India pollution
A member of the Pollution Response Team collects a sample of an oil spill from boulders at the coast, a day after an oil tanker and an LPG tanker collided off Kamarajar Port in Ennore, in Chennai Arun Sankar/AFP

More than 50 tonnes of oil slick has been removed along the coastline in the southern Indian city of Chennai after an oil tanker collided with a cargo vessel on 28 January. The spill has been threatening marine life in the ecosystem as reports suggest that the extent of the damage was grossly underestimated.

Local volunteers, who helped authorities in the clean-up task, said at least 20 more tonnes of oil sludge still needs to be removed from the coastline. Preliminary reports released by authorities – shortly after the collision – suggested that no leaks were detected. However, it later changed the statement and said that 200 litres of oil slick found its way into the sea, which was further revised to one tonne.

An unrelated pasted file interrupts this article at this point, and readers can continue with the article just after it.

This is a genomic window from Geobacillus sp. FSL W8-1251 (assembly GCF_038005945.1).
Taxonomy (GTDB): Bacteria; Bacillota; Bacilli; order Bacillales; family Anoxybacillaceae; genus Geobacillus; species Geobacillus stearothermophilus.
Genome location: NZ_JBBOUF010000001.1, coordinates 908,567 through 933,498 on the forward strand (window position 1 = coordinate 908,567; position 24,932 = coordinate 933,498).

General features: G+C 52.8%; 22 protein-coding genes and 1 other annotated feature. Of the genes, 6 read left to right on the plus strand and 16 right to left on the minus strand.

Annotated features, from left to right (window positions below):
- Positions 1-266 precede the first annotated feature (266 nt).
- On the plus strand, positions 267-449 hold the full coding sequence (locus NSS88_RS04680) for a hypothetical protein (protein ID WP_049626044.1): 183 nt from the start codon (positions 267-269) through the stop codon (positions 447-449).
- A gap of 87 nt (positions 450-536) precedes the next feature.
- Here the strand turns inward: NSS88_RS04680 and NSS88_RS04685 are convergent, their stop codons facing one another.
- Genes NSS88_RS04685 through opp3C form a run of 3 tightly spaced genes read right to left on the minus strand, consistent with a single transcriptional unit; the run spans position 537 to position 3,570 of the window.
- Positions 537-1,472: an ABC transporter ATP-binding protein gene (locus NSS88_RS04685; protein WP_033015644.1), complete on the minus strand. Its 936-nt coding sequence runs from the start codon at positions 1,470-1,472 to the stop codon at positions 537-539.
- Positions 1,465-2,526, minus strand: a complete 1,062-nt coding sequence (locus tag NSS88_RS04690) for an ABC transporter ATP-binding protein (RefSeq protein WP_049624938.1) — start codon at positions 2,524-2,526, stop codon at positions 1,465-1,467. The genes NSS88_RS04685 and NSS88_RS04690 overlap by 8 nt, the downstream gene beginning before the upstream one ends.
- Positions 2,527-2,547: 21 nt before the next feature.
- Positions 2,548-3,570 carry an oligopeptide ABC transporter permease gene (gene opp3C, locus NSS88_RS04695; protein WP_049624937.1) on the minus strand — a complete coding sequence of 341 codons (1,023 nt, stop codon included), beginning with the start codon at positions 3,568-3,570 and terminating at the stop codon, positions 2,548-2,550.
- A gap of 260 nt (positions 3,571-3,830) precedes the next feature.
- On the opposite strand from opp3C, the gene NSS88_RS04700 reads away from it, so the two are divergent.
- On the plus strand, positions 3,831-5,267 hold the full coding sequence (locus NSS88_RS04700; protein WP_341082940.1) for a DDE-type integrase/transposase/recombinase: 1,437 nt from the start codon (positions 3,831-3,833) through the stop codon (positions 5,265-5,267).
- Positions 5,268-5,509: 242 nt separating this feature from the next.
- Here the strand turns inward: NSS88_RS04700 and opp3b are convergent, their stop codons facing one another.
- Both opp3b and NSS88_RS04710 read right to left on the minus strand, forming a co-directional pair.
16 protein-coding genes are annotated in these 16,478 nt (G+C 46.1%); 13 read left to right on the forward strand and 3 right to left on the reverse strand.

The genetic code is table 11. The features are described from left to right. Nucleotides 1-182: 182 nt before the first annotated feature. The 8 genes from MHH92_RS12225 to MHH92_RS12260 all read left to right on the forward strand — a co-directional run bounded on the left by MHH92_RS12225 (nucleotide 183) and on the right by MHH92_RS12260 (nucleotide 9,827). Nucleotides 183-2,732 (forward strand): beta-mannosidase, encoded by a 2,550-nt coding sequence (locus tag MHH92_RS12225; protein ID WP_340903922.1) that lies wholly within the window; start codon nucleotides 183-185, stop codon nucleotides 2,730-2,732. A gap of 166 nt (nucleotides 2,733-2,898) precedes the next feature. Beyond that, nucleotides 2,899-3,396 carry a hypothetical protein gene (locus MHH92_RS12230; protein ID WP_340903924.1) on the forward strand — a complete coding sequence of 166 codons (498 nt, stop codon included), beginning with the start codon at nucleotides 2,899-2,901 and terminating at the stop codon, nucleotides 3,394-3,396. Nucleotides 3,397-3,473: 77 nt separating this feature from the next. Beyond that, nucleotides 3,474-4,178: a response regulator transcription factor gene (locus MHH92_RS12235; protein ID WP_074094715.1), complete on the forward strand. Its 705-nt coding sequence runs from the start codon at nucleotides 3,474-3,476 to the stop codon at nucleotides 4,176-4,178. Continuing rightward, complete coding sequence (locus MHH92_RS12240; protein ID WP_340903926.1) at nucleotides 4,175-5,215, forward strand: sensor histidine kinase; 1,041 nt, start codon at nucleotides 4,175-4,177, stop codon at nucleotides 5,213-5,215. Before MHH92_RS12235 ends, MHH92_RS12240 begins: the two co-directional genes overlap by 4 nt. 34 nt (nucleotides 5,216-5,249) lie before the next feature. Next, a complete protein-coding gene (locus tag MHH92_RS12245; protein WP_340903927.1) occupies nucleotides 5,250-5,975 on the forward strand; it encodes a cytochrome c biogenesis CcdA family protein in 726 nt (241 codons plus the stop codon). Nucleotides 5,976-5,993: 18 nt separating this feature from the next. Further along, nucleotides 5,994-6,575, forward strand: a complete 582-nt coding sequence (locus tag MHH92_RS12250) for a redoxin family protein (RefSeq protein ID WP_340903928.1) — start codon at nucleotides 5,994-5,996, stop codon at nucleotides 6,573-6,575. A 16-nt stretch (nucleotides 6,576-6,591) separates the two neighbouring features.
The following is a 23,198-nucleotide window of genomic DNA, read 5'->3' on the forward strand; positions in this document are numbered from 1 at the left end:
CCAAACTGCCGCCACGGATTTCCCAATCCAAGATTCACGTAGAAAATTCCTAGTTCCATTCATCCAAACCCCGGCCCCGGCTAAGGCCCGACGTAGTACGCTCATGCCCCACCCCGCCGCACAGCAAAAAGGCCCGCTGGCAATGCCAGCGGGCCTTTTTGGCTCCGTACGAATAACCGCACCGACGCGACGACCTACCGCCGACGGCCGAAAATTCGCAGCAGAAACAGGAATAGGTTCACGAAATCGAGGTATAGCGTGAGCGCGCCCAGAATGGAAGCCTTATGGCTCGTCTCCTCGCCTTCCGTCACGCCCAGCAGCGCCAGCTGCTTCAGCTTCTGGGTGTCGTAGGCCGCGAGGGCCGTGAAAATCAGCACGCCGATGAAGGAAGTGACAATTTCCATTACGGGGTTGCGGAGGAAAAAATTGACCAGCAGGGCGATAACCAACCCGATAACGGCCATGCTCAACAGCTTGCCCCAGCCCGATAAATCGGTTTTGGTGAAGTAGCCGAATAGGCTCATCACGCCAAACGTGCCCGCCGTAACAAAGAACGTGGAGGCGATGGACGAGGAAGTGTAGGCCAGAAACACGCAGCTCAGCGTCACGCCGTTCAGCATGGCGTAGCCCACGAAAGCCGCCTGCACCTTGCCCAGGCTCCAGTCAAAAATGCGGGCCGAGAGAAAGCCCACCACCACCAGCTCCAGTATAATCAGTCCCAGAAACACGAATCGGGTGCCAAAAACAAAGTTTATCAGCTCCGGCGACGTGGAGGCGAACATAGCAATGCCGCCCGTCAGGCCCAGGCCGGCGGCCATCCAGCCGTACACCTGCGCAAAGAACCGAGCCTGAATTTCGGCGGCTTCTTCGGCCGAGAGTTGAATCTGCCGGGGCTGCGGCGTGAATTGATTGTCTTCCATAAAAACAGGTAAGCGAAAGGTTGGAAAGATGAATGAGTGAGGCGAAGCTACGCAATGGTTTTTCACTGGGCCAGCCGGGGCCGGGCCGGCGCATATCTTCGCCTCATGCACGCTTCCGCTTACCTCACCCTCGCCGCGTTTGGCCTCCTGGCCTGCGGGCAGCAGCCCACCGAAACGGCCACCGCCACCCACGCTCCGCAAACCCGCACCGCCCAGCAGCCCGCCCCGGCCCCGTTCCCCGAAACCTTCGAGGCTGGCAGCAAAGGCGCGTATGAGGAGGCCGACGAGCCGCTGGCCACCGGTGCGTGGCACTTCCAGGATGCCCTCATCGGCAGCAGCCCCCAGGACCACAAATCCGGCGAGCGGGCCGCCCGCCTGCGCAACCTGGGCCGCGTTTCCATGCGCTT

Moreover, the super-sucker machines that were pressed into operations failed to work, hence the Indian Coast Guard and volunteers had to manually scoop out the slick. According to reports, there was oil floating at Thiruvanmiyur beach – located 30km from the Ennore Port where the collision occurred – five days after the incident.

More than 1,000 volunteers assisted authorities in cleaning the beaches. A statement from the coast guard read, "Around 70% of sludge removed, rest expected to be removed by this evening. Three super suction pumps deployed to remove spill... manual cleaning also in process. Tar residue collected from Marina and Elliot's Beach... situation being closely monitored and under control."

Fishermen in the area, who were badly affected following the spill have sought immediate attention from authorities.

The National Green Tribunal (NGT) – the quasi-judicial body which deals with environmental affairs – has sought an explanation from the pollution control boards of the state and central government over the incident.